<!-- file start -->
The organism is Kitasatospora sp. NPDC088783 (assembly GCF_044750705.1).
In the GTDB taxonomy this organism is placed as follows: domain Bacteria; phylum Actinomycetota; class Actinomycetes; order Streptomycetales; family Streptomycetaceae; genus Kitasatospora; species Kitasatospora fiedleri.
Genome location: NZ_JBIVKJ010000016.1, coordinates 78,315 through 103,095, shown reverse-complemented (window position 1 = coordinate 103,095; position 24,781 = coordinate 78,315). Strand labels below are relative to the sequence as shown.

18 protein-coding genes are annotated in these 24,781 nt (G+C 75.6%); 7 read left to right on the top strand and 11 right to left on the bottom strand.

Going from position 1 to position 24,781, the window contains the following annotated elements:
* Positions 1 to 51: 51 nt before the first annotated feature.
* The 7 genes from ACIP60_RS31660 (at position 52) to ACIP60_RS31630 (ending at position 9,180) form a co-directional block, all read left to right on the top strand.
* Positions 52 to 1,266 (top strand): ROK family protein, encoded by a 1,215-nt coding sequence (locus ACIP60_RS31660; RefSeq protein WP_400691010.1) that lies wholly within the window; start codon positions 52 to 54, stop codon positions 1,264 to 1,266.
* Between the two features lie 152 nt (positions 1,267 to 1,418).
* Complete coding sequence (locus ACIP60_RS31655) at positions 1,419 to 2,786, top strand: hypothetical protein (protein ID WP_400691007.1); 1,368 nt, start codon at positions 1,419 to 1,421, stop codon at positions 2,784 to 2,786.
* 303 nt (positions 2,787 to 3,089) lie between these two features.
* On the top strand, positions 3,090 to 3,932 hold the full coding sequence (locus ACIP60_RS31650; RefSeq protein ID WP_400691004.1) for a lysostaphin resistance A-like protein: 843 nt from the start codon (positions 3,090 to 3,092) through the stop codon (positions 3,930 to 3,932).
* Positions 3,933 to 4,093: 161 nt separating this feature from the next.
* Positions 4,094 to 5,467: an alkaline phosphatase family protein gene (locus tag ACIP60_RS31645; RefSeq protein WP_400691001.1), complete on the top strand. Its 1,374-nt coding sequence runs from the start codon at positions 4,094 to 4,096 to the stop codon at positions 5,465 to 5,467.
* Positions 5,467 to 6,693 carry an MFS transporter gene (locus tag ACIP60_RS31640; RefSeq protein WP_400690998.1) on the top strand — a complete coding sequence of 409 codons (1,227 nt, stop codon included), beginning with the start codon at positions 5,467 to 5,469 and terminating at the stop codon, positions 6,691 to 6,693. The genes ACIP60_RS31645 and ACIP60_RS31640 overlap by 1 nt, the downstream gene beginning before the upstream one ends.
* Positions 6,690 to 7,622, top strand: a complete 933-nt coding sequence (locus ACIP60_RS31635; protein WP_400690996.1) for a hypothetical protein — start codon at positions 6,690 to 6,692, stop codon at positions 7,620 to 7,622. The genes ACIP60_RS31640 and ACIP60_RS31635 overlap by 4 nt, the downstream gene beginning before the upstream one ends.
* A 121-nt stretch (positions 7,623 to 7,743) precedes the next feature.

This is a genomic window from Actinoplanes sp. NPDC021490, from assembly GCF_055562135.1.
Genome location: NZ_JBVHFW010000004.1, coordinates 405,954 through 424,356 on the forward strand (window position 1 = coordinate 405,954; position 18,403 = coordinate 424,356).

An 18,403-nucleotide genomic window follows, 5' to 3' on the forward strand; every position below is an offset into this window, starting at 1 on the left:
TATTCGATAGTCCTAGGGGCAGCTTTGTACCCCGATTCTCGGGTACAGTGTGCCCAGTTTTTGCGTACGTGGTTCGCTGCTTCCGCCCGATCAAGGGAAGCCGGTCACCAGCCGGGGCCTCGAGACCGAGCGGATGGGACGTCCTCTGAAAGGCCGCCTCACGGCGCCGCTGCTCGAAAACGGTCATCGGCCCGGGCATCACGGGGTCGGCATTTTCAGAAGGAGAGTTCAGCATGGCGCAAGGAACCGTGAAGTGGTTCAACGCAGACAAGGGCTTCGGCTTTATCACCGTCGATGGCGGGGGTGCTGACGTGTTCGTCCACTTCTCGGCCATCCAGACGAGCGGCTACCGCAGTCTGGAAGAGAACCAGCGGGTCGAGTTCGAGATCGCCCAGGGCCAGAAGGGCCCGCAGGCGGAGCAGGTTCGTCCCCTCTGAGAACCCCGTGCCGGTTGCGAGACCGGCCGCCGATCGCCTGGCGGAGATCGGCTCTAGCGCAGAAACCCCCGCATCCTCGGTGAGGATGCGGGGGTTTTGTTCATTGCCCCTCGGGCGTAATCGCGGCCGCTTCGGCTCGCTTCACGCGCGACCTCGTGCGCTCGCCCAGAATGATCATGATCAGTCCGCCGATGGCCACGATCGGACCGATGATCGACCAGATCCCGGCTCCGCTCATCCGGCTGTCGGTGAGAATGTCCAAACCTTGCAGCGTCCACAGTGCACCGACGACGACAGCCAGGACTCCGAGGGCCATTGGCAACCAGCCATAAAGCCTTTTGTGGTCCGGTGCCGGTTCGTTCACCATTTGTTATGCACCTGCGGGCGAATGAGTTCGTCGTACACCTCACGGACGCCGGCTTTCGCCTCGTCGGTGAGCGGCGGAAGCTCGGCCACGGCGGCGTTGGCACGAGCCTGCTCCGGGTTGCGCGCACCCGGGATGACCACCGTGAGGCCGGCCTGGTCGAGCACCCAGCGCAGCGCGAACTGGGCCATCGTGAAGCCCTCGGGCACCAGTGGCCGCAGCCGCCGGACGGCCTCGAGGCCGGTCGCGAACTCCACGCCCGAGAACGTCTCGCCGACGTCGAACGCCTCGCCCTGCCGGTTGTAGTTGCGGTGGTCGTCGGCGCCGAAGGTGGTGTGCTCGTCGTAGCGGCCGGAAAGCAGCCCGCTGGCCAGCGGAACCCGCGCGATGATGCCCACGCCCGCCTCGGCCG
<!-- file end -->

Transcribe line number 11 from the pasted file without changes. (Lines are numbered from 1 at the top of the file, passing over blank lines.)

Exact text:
* 303 nt (positions 2,787 to 3,089) lie between these two features.